@Mike Richards - South Jordan, Utah"With today's technology,
there is little reason for having 90% of the population living along the Wasatch
Front. We have a large State. We need communities in every part of the State.
There are plenty of hard working people in the more rural areas and plenty of
opportunites for high-tech companies."_____________I agree
completely. Unfortunately, the high-tech companies are not willing to play
along. Such as Pluralsight's recent announcement to expand in South Jordan
instead of Davis County. Also, many high-tech companies don't
allow remote workers. Allowing workers to work from home more frequently would
help, and even allowing remote workers in small towns in central or southern
Utah would help immensely. Unfortunately, high-tech companies instead pack
workers into crowded, open space office buildings. And we wonder why we have
serious traffic problems and non-affordable housing along the SLC metro area.
"The solution is to encourage more young people to engage in vocational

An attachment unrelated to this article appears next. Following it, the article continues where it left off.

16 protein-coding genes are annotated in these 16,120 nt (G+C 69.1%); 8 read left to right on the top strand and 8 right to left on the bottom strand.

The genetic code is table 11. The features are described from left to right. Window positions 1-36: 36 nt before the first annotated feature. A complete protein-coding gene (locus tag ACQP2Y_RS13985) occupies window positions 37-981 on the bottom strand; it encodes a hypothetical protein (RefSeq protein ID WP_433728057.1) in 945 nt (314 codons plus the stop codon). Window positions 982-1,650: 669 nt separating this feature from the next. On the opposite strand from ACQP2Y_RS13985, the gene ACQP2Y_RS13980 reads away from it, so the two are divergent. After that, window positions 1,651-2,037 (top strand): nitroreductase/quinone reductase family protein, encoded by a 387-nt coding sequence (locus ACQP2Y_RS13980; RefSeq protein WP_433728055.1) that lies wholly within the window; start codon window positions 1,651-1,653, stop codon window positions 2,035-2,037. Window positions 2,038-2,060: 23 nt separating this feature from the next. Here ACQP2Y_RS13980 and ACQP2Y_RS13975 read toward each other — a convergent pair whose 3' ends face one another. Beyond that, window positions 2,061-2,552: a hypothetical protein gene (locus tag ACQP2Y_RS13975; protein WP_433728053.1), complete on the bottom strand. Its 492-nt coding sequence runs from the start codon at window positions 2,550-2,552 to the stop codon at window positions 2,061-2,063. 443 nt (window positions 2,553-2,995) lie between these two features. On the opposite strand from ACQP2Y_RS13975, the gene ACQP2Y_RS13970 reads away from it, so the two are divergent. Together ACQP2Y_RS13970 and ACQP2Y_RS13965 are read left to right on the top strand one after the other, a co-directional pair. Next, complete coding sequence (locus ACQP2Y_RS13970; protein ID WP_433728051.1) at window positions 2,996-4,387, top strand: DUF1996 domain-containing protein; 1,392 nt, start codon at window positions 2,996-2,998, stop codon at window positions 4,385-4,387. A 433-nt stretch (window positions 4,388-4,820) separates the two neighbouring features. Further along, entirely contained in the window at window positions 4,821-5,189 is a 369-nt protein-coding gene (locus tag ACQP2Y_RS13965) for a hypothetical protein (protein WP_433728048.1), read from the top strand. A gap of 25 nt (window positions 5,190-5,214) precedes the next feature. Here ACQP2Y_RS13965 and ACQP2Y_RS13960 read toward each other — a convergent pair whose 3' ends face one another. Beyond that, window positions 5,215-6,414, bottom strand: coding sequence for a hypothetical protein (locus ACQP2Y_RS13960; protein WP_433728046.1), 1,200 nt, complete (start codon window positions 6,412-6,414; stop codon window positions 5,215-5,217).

training, increase training programs across the state and liberalize immigration
policies to allow more workers. Excellent jobs are available in the construction
trades if our education system prepares young people for them."----------This is a contradiction. Liberalizing immigration will
discourage young people to seek vocational training to solve the so-called labor
shortage. You cannot increase immigration and expect existing workers to train
in the areas where additional cheap-labor immigrants are being brought in.Let the free market work: wages will increase, workers will naturally
migrate to the higher-wage vocations, and there won't be a worker shortage,
if there even is one now. Liberalizing immigration will prevent workers from
training in these areas.
OOPS!On my last post got my 550 pound gorillas and my 5550 pound